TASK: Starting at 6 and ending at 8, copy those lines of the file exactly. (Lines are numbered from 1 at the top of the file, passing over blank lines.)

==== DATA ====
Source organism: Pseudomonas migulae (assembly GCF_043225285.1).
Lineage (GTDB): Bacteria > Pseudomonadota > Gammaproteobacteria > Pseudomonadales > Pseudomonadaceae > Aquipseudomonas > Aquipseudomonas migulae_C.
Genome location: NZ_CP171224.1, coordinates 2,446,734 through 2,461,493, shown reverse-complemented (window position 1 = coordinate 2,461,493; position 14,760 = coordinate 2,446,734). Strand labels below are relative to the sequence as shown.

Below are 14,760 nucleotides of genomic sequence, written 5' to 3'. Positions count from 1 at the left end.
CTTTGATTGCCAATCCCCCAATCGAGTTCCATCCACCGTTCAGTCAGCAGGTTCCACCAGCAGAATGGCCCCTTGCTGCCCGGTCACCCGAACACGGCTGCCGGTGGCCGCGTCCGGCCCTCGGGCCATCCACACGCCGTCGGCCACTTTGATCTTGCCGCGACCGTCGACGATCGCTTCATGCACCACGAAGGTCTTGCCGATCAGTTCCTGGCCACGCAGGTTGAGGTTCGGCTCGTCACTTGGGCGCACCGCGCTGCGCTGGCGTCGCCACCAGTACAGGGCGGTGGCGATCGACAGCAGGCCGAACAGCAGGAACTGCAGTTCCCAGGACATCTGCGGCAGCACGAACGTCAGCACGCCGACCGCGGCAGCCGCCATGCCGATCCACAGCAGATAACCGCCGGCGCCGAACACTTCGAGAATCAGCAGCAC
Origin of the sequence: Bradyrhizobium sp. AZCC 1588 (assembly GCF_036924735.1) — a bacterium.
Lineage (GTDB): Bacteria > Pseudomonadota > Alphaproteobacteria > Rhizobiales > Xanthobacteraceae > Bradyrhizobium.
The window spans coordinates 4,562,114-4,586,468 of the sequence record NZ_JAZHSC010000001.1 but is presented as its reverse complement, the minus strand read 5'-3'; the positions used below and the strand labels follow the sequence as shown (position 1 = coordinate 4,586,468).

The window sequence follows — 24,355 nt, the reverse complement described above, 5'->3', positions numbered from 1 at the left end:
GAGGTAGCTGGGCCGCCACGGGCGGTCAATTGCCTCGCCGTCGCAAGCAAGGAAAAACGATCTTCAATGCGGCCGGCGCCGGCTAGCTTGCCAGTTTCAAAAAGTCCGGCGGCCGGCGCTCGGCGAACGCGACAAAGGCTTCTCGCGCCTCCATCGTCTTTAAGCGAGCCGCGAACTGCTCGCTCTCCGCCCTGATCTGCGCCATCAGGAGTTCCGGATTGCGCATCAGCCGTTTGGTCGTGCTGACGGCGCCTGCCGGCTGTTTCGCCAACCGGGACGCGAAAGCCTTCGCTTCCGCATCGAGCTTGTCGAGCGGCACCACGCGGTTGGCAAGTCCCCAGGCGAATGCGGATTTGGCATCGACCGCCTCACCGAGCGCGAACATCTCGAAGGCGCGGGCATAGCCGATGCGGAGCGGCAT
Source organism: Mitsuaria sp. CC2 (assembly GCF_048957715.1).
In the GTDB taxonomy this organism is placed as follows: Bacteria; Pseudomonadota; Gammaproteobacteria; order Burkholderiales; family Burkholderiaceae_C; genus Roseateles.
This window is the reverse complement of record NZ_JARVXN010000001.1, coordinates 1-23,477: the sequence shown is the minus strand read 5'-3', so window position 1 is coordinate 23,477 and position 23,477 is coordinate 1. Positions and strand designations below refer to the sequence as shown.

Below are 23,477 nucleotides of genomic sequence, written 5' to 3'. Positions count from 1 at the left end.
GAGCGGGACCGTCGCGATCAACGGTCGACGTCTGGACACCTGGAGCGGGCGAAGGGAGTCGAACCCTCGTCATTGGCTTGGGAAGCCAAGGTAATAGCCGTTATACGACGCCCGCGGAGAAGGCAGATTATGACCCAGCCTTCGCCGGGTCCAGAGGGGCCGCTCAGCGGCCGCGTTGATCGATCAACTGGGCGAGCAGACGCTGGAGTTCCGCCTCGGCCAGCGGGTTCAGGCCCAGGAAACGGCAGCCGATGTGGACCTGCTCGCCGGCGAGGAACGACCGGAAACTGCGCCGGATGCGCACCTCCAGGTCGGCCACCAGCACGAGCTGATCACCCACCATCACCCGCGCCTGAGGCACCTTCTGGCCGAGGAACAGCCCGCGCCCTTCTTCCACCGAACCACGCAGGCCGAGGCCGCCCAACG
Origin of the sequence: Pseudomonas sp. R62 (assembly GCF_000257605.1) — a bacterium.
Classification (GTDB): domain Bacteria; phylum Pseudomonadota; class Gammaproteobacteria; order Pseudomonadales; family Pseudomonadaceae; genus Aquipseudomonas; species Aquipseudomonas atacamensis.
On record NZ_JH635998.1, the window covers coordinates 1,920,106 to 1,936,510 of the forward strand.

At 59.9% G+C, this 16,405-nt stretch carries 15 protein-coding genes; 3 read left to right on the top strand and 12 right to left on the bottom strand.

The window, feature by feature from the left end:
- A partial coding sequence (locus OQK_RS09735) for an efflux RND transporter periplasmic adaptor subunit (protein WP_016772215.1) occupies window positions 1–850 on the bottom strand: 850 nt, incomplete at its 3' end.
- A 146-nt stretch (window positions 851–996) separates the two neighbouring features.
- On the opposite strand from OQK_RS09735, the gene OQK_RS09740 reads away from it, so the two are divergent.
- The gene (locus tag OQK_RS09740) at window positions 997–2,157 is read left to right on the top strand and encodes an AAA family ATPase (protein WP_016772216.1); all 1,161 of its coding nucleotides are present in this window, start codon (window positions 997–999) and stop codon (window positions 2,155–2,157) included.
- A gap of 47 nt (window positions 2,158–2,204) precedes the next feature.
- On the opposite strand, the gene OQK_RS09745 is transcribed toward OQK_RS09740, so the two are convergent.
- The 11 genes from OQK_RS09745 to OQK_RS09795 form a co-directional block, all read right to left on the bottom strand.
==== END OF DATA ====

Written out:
Origin of the sequence: Bradyrhizobium sp. AZCC 1588 (assembly GCF_036924735.1) — a bacterium.
Lineage (GTDB): Bacteria > Pseudomonadota > Alphaproteobacteria > Rhizobiales > Xanthobacteraceae > Bradyrhizobium.
The window spans coordinates 4,562,114-4,586,468 of the sequence record NZ_JAZHSC010000001.1 but is presented as its reverse complement, the minus strand read 5'-3'; the positions used below and the strand labels follow the sequence as shown (position 1 = coordinate 4,586,468).